When it comes to casinos and gambling, the House always wins.
And I have firsthand proof. It was the early nineties in New York, when Donald Trump was still just America’s lovable uber-narcissist in chief, there was no High Line, and no one would have imagined that Brooklyn was about to become whatever the hell it became. So when my parents were in NYC to visit me in my new apartment, I decided to empty my bank account and take my dad on the Trump Helicopter to the new Trump Taj Mahal Hotel and Casino in Atlantic City.
The place looked pretty nice and had the excitement one associates with a new casino (which is really more of a mix of excitement, melancholy and the half-suppressed awareness that you’re about to flush your money down the toilet).
When we were in the elevator on the way to the room, my dad (who built himself into one of Northern California’s top real estate developers) sniffed a couple times and said, “You can smell the kitchen from here. That’s a sign this place wasn’t well built.”
At that moment, I didn’t need any more evidence that the Taj Mahal would fail. But I got some.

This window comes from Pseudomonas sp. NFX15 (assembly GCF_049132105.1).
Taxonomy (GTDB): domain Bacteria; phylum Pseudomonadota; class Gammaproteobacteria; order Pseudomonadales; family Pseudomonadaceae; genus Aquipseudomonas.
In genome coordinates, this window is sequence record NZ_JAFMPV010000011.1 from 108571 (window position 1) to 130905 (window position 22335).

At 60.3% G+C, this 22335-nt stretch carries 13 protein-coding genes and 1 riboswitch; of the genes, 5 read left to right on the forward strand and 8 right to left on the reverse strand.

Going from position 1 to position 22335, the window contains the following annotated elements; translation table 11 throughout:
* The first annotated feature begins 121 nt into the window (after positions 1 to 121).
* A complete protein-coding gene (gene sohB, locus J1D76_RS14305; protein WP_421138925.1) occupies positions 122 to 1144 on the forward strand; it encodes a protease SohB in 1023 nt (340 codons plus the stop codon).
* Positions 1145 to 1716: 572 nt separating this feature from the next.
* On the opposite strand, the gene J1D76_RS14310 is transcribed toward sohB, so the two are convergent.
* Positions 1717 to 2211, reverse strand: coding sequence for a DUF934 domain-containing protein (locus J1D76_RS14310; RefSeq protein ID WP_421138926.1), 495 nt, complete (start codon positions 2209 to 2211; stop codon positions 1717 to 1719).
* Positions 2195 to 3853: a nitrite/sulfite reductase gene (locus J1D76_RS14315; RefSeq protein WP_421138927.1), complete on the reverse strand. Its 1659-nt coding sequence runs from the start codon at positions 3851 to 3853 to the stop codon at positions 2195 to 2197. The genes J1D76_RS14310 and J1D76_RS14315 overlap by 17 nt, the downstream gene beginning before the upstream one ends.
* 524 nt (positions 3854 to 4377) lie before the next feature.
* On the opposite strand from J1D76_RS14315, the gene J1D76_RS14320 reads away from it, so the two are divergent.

After checking out our room — which had a mirror over a heart-shaped hot tub — we hit the casino. And we started winning. And winning some more. At the end of the evening, we went back up to the room to count our take. We shoved enough chips to one side of the table until we’d covered the entire cost of our trip, including the helicopter, the room, the meals and even the cab rides to and from the heliport. (Because as the children of successful real estate developers know, every moment is a teachable moment.)
My dad (because he is a winner) went to bed knowing his work was done. While I (you do the math) took the handful of leftover chips back downstairs and figured I’d have a little more entertainment as I lost them all. But again, I couldn’t lose. I kept winning for hours.
I’ve never won like this at anyone else’s casino. Because the whole system is rigged. The fix is in. The odds are stacked. The house always wins.
The next morning over breakfast, my dad asked how long the extra chips lasted me. I lied and said I was broke in about an hour. When we went to cash in, I surprised him by pulling out two pocketfuls of extra chips, far taller than our original stack.
He looked down at the chips. He looked up at me. And looking back now, I realized that he gave me a look that said, “You could smell the kitchen from the elevator, the house always wins but Trump has figured out a way to build a casino where the house loses, and one day, he’ll embark on a presidential campaign that will bring America to unimaginable new lows because if you can’t even make money with a casino, there’s almost nothing left but to run for higher office.”
Looking back, we’re both a little sorry we took the Trump Helicopter. Considering his track record in other business endeavors, it was an unnecessary risk.